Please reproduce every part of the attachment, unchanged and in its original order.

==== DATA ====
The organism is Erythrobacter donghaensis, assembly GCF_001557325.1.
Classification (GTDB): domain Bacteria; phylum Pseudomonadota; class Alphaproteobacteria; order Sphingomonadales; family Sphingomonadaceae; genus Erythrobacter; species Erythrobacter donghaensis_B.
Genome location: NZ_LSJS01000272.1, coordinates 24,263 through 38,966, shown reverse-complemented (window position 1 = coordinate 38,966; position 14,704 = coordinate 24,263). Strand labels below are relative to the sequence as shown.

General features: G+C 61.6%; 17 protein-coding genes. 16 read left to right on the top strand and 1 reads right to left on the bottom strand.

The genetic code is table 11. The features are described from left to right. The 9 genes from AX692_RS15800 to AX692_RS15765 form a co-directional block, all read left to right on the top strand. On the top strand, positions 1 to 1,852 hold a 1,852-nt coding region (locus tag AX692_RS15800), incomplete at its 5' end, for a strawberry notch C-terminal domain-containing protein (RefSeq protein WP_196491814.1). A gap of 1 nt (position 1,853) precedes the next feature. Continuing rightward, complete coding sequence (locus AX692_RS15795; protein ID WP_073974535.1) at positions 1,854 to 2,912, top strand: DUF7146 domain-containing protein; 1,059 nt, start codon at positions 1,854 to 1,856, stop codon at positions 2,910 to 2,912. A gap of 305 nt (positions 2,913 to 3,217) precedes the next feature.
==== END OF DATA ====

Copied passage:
The organism is Erythrobacter donghaensis, assembly GCF_001557325.1.
Classification (GTDB): domain Bacteria; phylum Pseudomonadota; class Alphaproteobacteria; order Sphingomonadales; family Sphingomonadaceae; genus Erythrobacter; species Erythrobacter donghaensis_B.
Genome location: NZ_LSJS01000272.1, coordinates 24,263 through 38,966, shown reverse-complemented (window position 1 = coordinate 38,966; position 14,704 = coordinate 24,263). Strand labels below are relative to the sequence as shown.

General features: G+C 61.6%; 17 protein-coding genes. 16 read left to right on the top strand and 1 reads right to left on the bottom strand.

The genetic code is table 11. The features are described from left to right. The 9 genes from AX692_RS15800 to AX692_RS15765 form a co-directional block, all read left to right on the top strand. On the top strand, positions 1 to 1,852 hold a 1,852-nt coding region (locus tag AX692_RS15800), incomplete at its 5' end, for a strawberry notch C-terminal domain-containing protein (RefSeq protein WP_196491814.1). A gap of 1 nt (position 1,853) precedes the next feature. Continuing rightward, complete coding sequence (locus AX692_RS15795; protein ID WP_073974535.1) at positions 1,854 to 2,912, top strand: DUF7146 domain-containing protein; 1,059 nt, start codon at positions 1,854 to 1,856, stop codon at positions 2,910 to 2,912. A gap of 305 nt (positions 2,913 to 3,217) precedes the next feature.